Chicken Thigh and Pork Jowl Skewer
“We all definitely enjoy going out and eating yakitori,” Vuong says. “There are also a ton of great yakitori restaurants that are smaller, more intimate. And they import chefs from Japan.” What they realized, he explains, was that the space was too big. Yakitori is normally handed over the counter. Here, it’d travel across a big dining room, and temperature changes could be drastic. Instead, they say they’ll contribute with certain different cuts. But there will be classics, like chicken thigh with a ginger gremolata, the Italian chopped herb condiment. Working at Sunday before focusing on Rule of Thirds was where the chef learned how to make gremolata. “I’d almost only worked in Japanese kitchens, so working at Sunday opened my eyes a ton,” he says.
“I tend to prefer off cuts, like the jowl,” Vuong says. He cures and then slow-cooks the fatty pork; it gets finished with red yuzu kosho and mirin. “The other great thing about having a real section of yakitori is the flexibility. He can rapidly be putting things on and off and finding different ways to use parts of those ingredients,” Padilla says. “The grilled section of the menu is going to be the most fluid part of the menu.”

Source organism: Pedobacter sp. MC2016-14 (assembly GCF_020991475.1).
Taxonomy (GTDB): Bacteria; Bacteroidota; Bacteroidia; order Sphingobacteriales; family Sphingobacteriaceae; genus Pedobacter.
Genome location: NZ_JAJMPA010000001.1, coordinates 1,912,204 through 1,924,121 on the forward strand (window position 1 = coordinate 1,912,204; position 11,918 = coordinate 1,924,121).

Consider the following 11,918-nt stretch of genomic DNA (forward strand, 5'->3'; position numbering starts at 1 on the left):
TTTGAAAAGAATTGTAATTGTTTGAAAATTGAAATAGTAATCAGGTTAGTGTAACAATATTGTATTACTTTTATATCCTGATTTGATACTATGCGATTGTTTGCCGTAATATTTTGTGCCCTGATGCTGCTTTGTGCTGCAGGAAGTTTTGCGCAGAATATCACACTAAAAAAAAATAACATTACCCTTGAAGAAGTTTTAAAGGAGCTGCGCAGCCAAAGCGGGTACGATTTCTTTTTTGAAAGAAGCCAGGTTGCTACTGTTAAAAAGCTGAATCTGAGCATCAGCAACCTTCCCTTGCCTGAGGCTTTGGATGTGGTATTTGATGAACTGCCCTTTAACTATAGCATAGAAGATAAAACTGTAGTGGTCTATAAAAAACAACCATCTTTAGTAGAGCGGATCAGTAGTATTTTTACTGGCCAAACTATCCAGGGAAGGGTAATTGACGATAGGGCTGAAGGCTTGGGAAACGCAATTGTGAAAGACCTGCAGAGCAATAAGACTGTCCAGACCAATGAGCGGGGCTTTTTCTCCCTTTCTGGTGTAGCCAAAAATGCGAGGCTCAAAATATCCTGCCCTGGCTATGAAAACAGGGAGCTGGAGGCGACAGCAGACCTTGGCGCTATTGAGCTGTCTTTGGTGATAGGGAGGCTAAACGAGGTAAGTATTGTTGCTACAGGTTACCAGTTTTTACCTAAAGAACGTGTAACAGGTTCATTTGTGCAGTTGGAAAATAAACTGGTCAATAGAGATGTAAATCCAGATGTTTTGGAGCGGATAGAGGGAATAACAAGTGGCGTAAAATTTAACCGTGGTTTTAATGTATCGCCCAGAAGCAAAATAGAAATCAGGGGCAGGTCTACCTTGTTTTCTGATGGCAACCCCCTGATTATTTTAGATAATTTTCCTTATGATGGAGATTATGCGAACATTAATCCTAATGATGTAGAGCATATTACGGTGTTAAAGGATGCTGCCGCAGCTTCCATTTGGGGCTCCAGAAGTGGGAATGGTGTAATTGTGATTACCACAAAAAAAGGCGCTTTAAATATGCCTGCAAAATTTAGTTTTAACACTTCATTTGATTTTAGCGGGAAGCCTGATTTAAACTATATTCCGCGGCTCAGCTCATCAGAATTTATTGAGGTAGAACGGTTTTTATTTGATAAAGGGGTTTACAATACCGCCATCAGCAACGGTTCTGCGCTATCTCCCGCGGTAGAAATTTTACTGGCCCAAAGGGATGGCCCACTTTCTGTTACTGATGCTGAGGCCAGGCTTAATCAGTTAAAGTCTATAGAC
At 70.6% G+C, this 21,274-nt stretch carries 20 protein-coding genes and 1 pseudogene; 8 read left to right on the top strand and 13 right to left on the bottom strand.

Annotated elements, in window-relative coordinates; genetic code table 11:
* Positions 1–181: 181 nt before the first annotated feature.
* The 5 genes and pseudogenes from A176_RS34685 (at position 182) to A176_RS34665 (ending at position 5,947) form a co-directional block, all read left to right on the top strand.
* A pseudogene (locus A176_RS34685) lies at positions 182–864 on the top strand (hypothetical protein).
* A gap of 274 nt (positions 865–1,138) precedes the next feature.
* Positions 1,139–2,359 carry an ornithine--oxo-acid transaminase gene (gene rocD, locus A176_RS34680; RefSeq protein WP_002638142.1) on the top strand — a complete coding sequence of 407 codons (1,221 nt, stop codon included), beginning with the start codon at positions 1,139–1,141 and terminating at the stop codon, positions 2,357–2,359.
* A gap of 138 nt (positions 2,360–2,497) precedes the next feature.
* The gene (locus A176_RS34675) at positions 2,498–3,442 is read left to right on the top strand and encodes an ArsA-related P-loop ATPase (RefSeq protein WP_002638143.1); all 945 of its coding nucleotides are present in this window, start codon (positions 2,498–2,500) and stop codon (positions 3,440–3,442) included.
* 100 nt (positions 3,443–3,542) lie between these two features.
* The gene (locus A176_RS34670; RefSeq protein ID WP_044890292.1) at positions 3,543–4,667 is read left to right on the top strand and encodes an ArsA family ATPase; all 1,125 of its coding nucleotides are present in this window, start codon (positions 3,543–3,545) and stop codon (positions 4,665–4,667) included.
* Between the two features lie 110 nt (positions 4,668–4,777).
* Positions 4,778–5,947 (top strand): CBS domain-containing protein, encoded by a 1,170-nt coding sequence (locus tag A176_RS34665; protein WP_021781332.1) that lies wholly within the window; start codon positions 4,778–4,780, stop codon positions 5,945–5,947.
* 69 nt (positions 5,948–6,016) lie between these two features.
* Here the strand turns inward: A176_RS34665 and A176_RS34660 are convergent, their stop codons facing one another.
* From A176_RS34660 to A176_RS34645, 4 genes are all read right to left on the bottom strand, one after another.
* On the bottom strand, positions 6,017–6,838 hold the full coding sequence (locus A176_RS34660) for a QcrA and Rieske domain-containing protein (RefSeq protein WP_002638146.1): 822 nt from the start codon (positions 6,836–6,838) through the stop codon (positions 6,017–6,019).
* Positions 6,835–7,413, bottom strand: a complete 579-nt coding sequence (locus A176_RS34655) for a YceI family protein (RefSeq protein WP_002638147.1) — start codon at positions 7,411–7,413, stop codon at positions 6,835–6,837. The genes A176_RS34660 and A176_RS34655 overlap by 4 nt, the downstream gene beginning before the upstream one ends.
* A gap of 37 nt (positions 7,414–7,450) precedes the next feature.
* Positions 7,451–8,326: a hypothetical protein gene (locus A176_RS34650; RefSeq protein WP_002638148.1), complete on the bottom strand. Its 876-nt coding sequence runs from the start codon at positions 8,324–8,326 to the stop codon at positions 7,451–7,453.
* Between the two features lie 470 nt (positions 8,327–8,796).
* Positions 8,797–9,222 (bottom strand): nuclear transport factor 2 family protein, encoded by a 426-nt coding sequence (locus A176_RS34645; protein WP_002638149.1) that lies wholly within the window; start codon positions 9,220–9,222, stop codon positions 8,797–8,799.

“A lot of people don’t do it because it takes up a lot of grill real estate and time, and also, a lot of people don’t want to pay too much money for rice,” Vuong admits. Sure, a grilled rice ball sounds basic, but it isn’t. Here, they pack white rice into more of a triangle and brush it with chicken fat before grilling. It also gets yakitori tare for good measure. “It just adds a lot of flavor to that dish. Crunchy on the outside, a bit softer on the inside, seasoned with the soy sauce and chicken fat,” he says.
The roasted fish won’t be a static dish, either in protein or preperation. They’ll serve it just salted and roasted, marinated in miso or sake kasu, kombu-cured, or salted, brined, and dried. One version will be Spanish mackerel salted and grilled with charred broccoli rabe, bell pepper sauce, and yuzu kosho. “It’ll be a good size, like five ounces, so if you come in as a solo diner, you can order it as an entree. Or you can order it as something to share,” Landsman says.
This is certainly a contender for New York’s most heavily researched fried pork. Landsman half-seriously estimates they tried 200 variations before landing on the unconventional use of blade steak for tonkatsu, a dish normally made with pork loin or fillet. What they found was the blade steak, also known as Boston butt and usually braised, better absorbed the flavors of its sake kasu marinade. It also offered variety. “Because there are different types of muscles and fat, you can enjoy lots of different flavors from just the pork,” Vuong says. It comes with a bunch of sides: Japanese mustard, lemon, cabbage, and a riff on Bull-Dog sauce they call Pauldog sauce after their chef de cuisine, Paul Punch.